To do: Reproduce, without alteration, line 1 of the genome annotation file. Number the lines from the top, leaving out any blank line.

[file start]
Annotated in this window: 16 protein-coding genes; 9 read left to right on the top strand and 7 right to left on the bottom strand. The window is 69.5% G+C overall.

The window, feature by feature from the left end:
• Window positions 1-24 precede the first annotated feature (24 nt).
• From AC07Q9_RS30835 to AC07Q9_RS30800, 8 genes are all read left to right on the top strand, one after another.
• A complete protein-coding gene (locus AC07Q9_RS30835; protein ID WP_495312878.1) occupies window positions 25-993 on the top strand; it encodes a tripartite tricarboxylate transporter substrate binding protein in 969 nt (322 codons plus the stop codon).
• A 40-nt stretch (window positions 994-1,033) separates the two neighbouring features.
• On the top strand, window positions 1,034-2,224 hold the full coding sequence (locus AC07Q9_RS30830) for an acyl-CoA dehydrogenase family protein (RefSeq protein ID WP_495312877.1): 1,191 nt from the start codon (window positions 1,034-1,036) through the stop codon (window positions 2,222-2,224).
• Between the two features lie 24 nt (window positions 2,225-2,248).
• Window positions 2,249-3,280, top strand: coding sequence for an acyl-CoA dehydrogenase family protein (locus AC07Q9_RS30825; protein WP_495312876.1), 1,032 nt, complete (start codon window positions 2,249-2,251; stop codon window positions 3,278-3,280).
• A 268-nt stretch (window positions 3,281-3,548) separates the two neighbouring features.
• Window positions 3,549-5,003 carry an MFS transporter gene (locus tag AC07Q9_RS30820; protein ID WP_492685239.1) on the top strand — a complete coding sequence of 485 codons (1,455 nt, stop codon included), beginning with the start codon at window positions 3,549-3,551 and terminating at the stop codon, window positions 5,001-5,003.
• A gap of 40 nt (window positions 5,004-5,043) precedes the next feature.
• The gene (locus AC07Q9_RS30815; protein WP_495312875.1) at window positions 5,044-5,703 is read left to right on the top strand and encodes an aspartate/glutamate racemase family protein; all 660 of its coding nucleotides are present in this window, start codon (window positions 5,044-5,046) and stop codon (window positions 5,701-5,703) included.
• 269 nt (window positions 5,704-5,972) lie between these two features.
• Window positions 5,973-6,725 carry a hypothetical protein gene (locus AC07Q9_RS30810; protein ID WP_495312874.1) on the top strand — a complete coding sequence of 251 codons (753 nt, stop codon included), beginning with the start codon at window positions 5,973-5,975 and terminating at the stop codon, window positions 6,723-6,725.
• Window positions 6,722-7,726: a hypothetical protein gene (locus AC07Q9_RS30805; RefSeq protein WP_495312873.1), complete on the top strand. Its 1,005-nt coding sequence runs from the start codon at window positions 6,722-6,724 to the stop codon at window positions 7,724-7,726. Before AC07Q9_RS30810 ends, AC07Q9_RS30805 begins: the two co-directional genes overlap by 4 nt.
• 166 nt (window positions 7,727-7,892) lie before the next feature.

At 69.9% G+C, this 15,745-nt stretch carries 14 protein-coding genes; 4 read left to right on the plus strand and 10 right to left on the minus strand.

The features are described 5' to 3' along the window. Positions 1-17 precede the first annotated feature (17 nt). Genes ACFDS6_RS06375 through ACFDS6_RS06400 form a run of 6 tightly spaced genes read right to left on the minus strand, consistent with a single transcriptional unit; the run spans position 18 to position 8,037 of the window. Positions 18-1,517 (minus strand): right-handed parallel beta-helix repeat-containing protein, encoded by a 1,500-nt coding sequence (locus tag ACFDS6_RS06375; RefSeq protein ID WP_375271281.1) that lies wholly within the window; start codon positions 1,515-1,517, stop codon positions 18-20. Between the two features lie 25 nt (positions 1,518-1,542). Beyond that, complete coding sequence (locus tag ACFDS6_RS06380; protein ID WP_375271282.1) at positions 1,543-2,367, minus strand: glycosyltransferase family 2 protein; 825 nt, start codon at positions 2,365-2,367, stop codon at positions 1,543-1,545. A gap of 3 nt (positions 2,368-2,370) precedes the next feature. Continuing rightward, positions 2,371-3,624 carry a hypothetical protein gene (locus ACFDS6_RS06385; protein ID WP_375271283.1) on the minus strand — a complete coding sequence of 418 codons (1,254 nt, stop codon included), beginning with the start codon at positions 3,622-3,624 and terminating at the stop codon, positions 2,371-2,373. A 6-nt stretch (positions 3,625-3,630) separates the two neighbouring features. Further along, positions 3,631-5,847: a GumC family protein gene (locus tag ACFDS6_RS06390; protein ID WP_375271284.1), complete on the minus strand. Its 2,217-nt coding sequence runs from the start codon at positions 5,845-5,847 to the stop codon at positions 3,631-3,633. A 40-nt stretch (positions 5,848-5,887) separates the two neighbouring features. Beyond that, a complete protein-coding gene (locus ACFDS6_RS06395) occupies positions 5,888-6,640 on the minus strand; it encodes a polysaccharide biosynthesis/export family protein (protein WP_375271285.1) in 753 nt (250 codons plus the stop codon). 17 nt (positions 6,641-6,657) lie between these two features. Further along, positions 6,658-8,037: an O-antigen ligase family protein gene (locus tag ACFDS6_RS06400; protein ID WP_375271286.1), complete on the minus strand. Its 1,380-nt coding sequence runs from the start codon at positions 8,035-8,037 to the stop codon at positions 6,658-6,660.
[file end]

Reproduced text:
Annotated in this window: 16 protein-coding genes; 9 read left to right on the top strand and 7 right to left on the bottom strand. The window is 69.5% G+C overall.